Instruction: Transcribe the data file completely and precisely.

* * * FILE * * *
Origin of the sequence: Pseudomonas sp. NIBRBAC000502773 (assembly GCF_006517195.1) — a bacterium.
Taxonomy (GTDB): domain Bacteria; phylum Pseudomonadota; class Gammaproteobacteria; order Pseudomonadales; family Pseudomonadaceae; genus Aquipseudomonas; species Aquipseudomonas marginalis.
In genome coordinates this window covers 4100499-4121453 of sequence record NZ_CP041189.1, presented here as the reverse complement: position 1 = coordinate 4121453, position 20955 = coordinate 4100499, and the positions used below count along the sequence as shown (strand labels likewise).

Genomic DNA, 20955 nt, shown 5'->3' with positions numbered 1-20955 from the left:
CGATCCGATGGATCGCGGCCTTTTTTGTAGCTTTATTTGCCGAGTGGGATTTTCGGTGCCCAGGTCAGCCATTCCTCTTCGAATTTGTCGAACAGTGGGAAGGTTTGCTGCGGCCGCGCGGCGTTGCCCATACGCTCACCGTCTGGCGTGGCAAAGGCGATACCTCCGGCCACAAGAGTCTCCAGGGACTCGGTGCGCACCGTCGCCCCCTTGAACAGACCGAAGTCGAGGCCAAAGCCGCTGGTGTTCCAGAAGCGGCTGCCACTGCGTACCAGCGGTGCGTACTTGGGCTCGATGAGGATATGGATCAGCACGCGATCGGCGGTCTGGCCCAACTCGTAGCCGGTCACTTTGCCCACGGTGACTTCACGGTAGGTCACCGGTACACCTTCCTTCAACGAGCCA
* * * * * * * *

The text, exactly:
Origin of the sequence: Pseudomonas sp. NIBRBAC000502773 (assembly GCF_006517195.1) — a bacterium.
Taxonomy (GTDB): domain Bacteria; phylum Pseudomonadota; class Gammaproteobacteria; order Pseudomonadales; family Pseudomonadaceae; genus Aquipseudomonas; species Aquipseudomonas marginalis.
In genome coordinates this window covers 4100499-4121453 of sequence record NZ_CP041189.1, presented here as the reverse complement: position 1 = coordinate 4121453, position 20955 = coordinate 4100499, and the positions used below count along the sequence as shown (strand labels likewise).

Genomic DNA, 20955 nt, shown 5'->3' with positions numbered 1-20955 from the left:
CGATCCGATGGATCGCGGCCTTTTTTGTAGCTTTATTTGCCGAGTGGGATTTTCGGTGCCCAGGTCAGCCATTCCTCTTCGAATTTGTCGAACAGTGGGAAGGTTTGCTGCGGCCGCGCGGCGTTGCCCATACGCTCACCGTCTGGCGTGGCAAAGGCGATACCTCCGGCCACAAGAGTCTCCAGGGACTCGGTGCGCACCGTCGCCCCCTTGAACAGACCGAAGTCGAGGCCAAAGCCGCTGGTGTTCCAGAAGCGGCTGCCACTGCGTACCAGCGGTGCGTACTTGGGCTCGATGAGGATATGGATCAGCACGCGATCGGCGGTCTGGCCCAACTCGTAGCCGGTCACTTTGCCCACGGTGACTTCACGGTAGGTCACCGGTACACCTTCCTTCAACGAGCCA